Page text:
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Semiformalishmaybe

A Priori Man

(Warning: This is likely some combination or permutation of inspiring or interesting stuff and utter BS. I'm not sure myself .. but then I never am)

One of the requirements for intellectual maturity (and virtue) is to develop a deep understanding of human nature - this is a potentially unpleasant task (or perhaps a journey) - the most important aspect of this is to make impossible many types of ego. Trying to understand humans as logical entities and human thought as a logical process is natural, but the logical lense is something to surpass rather than a destination. A Priori Man (forgive the slight violence to the term) is quite different from Actual Man - until we accept, at the very least, that:

  • We have inaccurate perception (wonderful videos on youtube for this that demonstrate attentional blindness, for starters)
  • Our memories are closer to being stories constantly being reconstructed on ever-fading evidence than solid things
  • Word meanings and forms of concepts differ between people and there is no single agreed on path to considering any of them "true", even as "convention" or "tradition" might be reasonable in most cases
  • Logic and Maths are inventions initially created to be useful - they reflect no deep connection to the nature of things apart from that usefulness.
  • Observation (with possible manipulation) is a preferred path to anything we might call true (reasonably independent of one's preferred notion of truth)
  • The notion of a coherent and consistent set of things one wants is a gross oversimplification
  • Disidentification with parts of ourselves that our long-term self dislikes is illusory and dangerous
  • Language and social interaction are multilayered and paying attention to these sublayers often explains things that don't make sense on a surface layer. However, there is also often miscommunication and big parts of our instinct, on some levels, don't make sense for us anymore (some portion likely did not make sense in the EEA and amounted to noise)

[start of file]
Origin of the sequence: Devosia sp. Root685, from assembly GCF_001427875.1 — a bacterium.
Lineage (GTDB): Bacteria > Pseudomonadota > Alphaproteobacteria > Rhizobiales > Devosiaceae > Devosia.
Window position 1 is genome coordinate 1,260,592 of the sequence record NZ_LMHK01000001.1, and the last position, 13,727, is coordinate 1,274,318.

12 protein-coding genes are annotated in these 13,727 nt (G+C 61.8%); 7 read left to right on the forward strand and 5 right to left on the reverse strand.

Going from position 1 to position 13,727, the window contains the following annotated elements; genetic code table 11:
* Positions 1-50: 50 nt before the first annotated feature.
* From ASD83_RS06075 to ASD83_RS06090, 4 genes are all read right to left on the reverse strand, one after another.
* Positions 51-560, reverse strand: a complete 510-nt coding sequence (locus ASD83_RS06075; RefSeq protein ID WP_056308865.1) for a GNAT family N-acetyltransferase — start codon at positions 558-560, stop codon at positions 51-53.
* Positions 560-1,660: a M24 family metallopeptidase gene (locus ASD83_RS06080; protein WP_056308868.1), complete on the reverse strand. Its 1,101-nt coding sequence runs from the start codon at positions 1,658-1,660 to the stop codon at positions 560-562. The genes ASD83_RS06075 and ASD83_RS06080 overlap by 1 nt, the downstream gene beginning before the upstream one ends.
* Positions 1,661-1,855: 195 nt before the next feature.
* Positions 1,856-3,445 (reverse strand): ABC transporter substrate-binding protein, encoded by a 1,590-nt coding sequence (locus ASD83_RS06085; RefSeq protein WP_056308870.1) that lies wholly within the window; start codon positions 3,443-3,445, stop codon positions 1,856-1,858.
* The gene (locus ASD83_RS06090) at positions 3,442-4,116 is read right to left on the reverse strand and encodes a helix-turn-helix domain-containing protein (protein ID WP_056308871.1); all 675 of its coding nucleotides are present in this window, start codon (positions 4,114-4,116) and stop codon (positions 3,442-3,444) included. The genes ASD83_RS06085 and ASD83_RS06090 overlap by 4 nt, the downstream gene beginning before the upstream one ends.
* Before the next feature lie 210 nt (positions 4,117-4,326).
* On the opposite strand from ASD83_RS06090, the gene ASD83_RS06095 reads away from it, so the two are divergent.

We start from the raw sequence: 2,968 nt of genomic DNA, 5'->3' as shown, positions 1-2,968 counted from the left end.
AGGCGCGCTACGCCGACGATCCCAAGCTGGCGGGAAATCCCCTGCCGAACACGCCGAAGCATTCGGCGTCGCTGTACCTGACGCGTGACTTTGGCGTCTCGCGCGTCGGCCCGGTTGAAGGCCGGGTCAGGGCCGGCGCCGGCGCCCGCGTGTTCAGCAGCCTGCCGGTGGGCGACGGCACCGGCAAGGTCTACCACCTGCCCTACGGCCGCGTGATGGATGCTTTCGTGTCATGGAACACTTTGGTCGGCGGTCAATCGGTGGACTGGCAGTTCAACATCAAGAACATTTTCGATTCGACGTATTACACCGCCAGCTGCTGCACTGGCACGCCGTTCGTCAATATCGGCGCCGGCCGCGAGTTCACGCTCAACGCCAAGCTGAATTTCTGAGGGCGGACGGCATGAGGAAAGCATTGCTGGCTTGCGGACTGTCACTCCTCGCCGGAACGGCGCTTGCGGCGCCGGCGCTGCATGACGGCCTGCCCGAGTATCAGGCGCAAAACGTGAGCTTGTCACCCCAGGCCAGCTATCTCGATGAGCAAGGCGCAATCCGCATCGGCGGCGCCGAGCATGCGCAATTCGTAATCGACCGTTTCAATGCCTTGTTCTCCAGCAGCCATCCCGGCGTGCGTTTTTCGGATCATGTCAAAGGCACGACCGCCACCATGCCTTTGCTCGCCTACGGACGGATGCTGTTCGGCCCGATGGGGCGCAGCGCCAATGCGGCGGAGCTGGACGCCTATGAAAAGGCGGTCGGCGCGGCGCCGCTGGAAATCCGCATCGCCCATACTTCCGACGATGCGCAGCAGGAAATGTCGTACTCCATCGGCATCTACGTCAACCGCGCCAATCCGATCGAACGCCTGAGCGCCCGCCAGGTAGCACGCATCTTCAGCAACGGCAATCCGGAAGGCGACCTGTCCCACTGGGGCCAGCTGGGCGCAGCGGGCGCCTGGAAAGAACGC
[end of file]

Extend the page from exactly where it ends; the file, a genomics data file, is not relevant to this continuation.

• We lie to ourselves as part of how we think, and we can't stop because doing so would render us nonfunctional, make life very difficult, or have other serious consequences, depending on which types of lies we're talking about
  • We should never be certain about anything, although "certain enough" fills a practically similar role and is acceptable
  • We have systematic faults in our ability to judge probability, weigh evidence, and other tasks that impact our ability to understand the world. Mechanical aids and processes (spreadshets, statistics, etc) can help correct some of these, once they're admitted.
  • Correlary to above but much more basic: There is no such thing as luck, and our hunches about it are rubbish. The universe does not care what we want, and no amount of hoping, praying, imagining or the like will do anything
  • For wide areas of important human endeavours, we can't rely on empiricism alone, and must use aesthetic or pragmatic steps to provide things we urgently need
And so on.With these, an appropriate level of self-doubt is present to limit some types of ego and allow for intellectual maturity. The A Priori Man (that "makes sense") we believed in in youth is replaced with the Complex, often maladapted, unreasonable, self-struggling Man.

In other words, glasses (apologies to those who don't wear them - this is a metaphor) are the most symbolic invention of humanity at its best. They help bring us the rest of the way to truly being qualified to have a civlisation - they symbolise our struggle to grow beyond the "good-enough-to-fill-a-niche-in-nature" we evolved to be in the EEA towards our potential for greatness.

P.S. I think if I were asked right now to sit down in front of a typewriter and produce a decent-sized book, either an expansion of this, or another thing that's been floating through my head that I'd probably call 「Advice to new Atheists」 would be what I could most quickly and confidently produce without needing a lot of "do I really mean this" and "is this formulation of the idea as mature as it should be" self-questioning. (the latter book would be a combination survey of atheist philosophies, an introduction to reasoning and debate, and some gentle steering of people towards particular ideas and conclusions that I think are important). The problem with books of this sort is that they're not very deep, but I think they'd be reasonably easy and fun to write.

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